Dim sum with Filipino food? Yep, that’s the idea behind Flip Sum at Isla Manila in Seattle. It’s a fantastic concept, with an impressive array of dishes for the fixed price of $14.99 on weekends. (It’s one dollar less weekday nights, and $10.99 for lunch, though with fewer dishes on offer.) In addition to soup to start and dessert to finish, the items in the dim sum cart are all-you-can-eat, so you can be as adventurous as you dare with unfamiliar food, or just focus on your favorites. The quality is quite good overall, with the small portions of stewed dishes holding up well in the steamer baskets. (The noodles are another story.)
After a starter of Bone Marrow Soup (unhealthy and delicious, the server said proudly—and accurately), the dim sum cart comes to the table. The server will typically start by giving you a generous portion of Lumpia with sweet and sour dipping sauce, as these fried spring rolls are universally loved. Pictured with the lumpia is Pork Steak with lemon, soy sauce, and fresh garlic. The strong citrus notes made this simple dish one of the surprising favorites of the day.
The quartet above features the dark and mysterious Dinuguan, one of my absolute favorite Filipino dishes—and one that even many Filipinos don’t care to eat. The server will ask if you want “pork blood stew,” which sounds scary to some, though Isla Bonita’s recipe doesn’t have the pig liver, heart, and intestines you might find in other versions. Still, this dinuguan has chewy stomach and crunchy pig ear stewed in pork blood that has an earthy, minerally flavor I find extremely captivating. (The side of white rice can help cut the intensity.)
Clockwise from the dinuguan is Barbecued Pork, the popular Pancit Bihon (made with rice noodles), and Kare Kare, an oxtail stew that includes beef tripe and pork hocks with long beans in peanut sauce. I like the combination of tough-to-eat meats, though I wish the peanut sauce had just a little more complexity to it.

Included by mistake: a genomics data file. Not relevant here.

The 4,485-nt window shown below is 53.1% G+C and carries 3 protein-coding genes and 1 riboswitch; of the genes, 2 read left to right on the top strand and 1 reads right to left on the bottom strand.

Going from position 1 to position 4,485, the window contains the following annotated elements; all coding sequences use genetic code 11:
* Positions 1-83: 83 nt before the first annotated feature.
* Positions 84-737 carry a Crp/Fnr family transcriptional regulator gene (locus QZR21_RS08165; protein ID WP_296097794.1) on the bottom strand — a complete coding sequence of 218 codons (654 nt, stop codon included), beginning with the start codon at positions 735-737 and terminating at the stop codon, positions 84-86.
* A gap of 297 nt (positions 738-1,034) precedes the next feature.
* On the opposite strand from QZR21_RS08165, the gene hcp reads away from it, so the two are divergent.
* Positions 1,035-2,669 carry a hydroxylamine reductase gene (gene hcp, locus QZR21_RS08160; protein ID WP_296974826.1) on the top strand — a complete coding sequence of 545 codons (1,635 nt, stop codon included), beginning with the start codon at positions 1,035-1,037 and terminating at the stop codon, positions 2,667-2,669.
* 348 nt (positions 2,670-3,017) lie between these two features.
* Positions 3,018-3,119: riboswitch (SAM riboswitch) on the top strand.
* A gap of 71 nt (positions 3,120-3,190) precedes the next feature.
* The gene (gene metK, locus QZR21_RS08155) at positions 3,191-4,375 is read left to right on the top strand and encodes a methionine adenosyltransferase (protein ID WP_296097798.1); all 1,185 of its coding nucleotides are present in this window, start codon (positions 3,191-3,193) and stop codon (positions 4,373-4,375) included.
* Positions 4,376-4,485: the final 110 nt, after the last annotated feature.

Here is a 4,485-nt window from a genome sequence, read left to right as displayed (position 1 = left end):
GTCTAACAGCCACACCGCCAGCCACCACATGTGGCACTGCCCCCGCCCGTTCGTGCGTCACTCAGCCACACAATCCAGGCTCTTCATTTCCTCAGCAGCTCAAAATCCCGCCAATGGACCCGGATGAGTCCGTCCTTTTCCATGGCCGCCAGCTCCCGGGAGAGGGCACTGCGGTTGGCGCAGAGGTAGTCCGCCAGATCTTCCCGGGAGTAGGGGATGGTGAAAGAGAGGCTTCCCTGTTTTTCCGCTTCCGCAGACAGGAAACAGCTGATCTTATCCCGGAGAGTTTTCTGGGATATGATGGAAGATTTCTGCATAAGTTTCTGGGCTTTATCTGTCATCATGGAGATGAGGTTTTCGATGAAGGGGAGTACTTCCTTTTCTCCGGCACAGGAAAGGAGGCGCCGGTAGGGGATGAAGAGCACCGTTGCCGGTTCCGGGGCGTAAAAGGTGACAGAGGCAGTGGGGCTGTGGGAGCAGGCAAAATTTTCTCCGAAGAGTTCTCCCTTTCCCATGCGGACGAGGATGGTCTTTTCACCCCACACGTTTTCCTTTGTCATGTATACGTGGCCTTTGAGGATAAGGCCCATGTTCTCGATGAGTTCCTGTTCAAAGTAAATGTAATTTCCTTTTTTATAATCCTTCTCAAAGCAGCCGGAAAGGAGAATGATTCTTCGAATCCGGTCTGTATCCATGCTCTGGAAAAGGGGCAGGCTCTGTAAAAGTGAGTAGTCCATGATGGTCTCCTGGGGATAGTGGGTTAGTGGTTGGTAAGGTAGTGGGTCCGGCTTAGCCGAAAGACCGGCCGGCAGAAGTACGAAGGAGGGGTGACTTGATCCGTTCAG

At the forefront of the trio above is Bicol Express, another of my favorites. This is a type of ginataan dish, meaning cooked with gata, Filipino for coconut milk. This stew has big chunks of kabocha squash, smaller pieces of jackfruit, and taro leaves (nutty and earthy) along with grilled King salmon that’s “crushed” into small pieces and topped with a grilled shrimp. Thai chile provides heat at the end of each bite. Clockwise from the Bicol Express is Tilapia Escabeche, vibrant with sweet and flavor, and Beef Kalderata, the Filipino version of beef stew. Tomato paste provides brightness, and the stew contains a variety of interesting ingredients: pineapple chunks, bell peppers, roasted potatoes, and black olives.
Rounding out the 13 dishes from the cart is this final foursome. Top left is Double-Fried Garlic Chicken, not overly strong but still full of flavor. Clockwise from there is Pancit Miki, another stir-fried noodle, this time with made with wheat noodles. This pancit was prepared meat-free for the Filipino holy holidays, but is typically made with chicken, and also contains celery, carrot, and cabbage. Next is the ubiquitous Pork Adobo. The meat is extremely tender, with vinegar and soy sauce flavors featuring prominently. Last is Pinakbet with pork, made with mixed vegetables cooked in housemade shrimp paste. I enjoyed the variety of vegetables, including okra, squash, eggplant, string beans, and bittermelon.
The variety of dishes in the cart makes Isla Manila’s Flip Sum a fun interactive meal. You can eat to your heart’s and stomach’s content, but leave a little room for dessert. On this occasion, dessert was a nice piece of Cassava Cake, made with jackfruit, coconut milk, and condensed milk, and topped with toasted coconut. At once spongy and springy, this moist cake isn’t oversweet, instead providing a refreshing finish to the Flip Sum experience.
(Originally published at Serious Eats on April 15.)